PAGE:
MBDA Missile Systems has adapted the well known Brimstone missile to specifically target fast attack craft while being fired from a naval vessel, officials said Wednesday at the Paris Air Show.
On May 29, the company completed a test in which it fired three Brimstone Sea Spears hitting two static vessels and one vessel moving 20 knots near Scotland. Encouraged by the demonstration, MBDA is looking to market the naval weapon to countries such as the U.S. and U.K.
The U.K. already fires the Dual Mode Brimstone from their Tornados. The missile has received notoriety for its performance in Afghanistan and Libya. U.S. officials have shown interest in potentially firing them from the Reaper.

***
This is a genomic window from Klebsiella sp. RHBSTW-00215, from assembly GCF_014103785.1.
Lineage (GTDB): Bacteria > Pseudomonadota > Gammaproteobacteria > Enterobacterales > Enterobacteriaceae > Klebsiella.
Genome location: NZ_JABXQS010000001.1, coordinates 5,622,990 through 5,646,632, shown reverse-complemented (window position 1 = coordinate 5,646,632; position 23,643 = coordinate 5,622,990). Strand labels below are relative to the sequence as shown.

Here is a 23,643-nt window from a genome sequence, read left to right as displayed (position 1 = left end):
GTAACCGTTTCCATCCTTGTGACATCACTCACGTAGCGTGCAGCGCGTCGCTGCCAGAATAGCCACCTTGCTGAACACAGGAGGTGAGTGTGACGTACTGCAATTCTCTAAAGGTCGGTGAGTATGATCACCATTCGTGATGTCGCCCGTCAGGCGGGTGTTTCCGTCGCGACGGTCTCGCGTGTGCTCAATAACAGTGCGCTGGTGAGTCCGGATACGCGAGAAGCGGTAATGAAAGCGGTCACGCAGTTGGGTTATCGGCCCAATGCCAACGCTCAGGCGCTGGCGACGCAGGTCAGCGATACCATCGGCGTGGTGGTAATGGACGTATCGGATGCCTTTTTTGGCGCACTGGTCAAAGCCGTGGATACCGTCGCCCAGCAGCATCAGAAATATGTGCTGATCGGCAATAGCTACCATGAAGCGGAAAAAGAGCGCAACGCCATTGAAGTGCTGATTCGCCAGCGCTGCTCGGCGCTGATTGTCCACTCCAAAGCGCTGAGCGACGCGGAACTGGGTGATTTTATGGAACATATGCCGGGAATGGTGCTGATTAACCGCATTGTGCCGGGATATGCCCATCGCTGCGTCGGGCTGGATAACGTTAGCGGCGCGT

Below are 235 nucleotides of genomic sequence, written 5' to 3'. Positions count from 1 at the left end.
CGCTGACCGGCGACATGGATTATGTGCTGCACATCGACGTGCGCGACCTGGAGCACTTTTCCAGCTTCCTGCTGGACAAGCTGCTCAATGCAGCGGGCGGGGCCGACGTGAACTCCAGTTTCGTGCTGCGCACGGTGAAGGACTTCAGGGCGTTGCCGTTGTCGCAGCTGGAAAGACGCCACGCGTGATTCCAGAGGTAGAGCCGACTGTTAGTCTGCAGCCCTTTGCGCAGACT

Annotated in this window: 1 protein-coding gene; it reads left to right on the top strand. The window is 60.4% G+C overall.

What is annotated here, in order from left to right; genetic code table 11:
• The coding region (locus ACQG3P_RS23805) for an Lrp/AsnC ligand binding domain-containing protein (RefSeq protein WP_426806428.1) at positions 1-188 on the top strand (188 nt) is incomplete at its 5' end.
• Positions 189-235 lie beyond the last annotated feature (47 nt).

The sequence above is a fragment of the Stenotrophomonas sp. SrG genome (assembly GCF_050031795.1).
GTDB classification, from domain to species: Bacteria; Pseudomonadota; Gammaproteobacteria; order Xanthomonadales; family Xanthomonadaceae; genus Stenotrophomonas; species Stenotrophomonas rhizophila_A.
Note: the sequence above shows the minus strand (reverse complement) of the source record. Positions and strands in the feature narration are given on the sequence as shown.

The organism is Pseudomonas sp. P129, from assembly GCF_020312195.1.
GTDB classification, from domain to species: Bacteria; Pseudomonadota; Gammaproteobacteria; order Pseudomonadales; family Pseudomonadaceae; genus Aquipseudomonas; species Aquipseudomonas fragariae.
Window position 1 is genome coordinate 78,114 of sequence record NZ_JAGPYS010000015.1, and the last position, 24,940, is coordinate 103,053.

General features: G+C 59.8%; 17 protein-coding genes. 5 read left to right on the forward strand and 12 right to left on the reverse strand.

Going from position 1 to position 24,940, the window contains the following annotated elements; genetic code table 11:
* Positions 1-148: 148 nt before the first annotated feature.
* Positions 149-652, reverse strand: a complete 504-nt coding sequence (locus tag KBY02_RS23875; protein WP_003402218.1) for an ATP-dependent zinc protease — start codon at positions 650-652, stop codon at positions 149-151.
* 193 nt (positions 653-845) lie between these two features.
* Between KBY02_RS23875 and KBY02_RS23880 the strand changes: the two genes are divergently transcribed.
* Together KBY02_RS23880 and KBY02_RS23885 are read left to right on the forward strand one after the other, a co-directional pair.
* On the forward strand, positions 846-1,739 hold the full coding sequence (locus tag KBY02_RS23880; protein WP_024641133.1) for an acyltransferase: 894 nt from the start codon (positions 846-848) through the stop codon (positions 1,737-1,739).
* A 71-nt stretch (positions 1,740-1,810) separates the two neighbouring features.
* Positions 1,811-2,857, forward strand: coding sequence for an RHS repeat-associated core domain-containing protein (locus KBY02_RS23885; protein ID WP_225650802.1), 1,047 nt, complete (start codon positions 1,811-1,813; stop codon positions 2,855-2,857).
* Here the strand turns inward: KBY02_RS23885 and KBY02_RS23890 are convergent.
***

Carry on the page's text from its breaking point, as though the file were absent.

The Sea Spear is the first variant of the Brimstone designed to be fired from a naval vessel. The missile tracks the target with a millimeter waver seeker eliminating the potential of losing the target behind the crests of the waves.
MBDA designed it as a fire-and-forget missile that can eliminate swarming targets autonomously. It is a canister-launched missile that can be mounted to a building or a naval vessel as small as 14 meters.
Douglas Denneny, a vice president for MBDA based in Washington D.C., said the Sea Spear could protect the Navy's new LCS fleet from the fast attack boats driven by the Iranian navy.
Those interested in the Sea Spear won't have to wait. MBDA officials Frank Morgan and Mark Sheehan said the naval missile system is available immediately.